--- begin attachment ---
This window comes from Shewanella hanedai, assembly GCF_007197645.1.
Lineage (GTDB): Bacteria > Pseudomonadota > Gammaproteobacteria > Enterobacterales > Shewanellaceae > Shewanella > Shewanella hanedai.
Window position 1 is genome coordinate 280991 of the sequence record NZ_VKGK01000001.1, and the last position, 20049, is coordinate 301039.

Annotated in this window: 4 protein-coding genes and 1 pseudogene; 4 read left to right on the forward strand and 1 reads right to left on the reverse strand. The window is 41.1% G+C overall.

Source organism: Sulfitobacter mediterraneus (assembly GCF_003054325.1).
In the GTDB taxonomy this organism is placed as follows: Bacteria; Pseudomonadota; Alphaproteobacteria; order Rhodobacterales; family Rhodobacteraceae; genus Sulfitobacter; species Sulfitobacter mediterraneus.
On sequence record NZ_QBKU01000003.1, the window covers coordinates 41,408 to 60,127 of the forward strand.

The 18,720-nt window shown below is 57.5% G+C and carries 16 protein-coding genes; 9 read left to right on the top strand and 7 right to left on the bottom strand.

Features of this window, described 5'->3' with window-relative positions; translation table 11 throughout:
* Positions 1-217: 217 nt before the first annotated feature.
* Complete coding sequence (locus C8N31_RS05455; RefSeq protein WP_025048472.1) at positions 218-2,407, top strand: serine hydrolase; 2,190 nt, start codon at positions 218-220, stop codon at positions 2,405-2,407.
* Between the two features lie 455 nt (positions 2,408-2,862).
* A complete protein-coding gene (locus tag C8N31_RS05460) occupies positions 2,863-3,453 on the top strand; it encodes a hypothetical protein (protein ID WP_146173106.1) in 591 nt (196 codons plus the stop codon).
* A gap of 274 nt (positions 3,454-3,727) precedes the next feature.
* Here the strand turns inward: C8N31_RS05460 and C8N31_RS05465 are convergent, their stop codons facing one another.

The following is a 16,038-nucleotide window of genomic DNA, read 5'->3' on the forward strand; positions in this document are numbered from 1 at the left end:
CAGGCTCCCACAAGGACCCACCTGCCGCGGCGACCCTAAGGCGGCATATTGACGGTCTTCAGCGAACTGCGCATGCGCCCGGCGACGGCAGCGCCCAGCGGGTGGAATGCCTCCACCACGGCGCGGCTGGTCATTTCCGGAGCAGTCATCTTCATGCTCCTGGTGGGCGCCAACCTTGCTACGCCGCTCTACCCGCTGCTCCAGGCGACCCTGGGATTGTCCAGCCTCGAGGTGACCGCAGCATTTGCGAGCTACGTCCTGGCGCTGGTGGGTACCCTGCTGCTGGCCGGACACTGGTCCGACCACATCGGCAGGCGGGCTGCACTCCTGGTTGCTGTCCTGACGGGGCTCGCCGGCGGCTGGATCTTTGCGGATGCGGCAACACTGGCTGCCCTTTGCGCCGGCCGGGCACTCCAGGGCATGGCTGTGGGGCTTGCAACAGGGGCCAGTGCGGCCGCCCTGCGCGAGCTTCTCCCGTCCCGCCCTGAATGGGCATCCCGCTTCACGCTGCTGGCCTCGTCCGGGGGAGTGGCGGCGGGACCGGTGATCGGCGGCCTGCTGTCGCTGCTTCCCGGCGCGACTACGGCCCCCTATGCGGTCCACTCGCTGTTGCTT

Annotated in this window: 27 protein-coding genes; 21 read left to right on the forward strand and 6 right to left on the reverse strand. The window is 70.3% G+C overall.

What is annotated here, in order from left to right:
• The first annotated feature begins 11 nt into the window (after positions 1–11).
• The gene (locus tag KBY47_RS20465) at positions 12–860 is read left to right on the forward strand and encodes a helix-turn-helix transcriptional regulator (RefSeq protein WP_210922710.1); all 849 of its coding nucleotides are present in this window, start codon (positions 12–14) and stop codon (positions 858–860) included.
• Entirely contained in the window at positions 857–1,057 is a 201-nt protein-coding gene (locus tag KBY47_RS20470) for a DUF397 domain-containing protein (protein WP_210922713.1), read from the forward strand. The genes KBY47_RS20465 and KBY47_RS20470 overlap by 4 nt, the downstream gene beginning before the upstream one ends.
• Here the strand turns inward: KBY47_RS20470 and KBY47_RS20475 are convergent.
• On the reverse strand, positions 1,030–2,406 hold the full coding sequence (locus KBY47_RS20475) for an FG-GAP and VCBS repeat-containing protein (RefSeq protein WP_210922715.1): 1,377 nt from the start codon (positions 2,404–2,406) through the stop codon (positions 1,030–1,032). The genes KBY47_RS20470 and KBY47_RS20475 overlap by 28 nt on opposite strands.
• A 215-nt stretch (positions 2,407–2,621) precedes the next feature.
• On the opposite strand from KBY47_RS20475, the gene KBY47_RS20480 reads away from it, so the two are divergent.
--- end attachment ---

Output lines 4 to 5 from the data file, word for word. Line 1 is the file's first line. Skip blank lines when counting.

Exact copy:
Annotated in this window: 4 protein-coding genes and 1 pseudogene; 4 read left to right on the forward strand and 1 reads right to left on the reverse strand. The window is 41.1% G+C overall.

Source organism: Sulfitobacter mediterraneus (assembly GCF_003054325.1).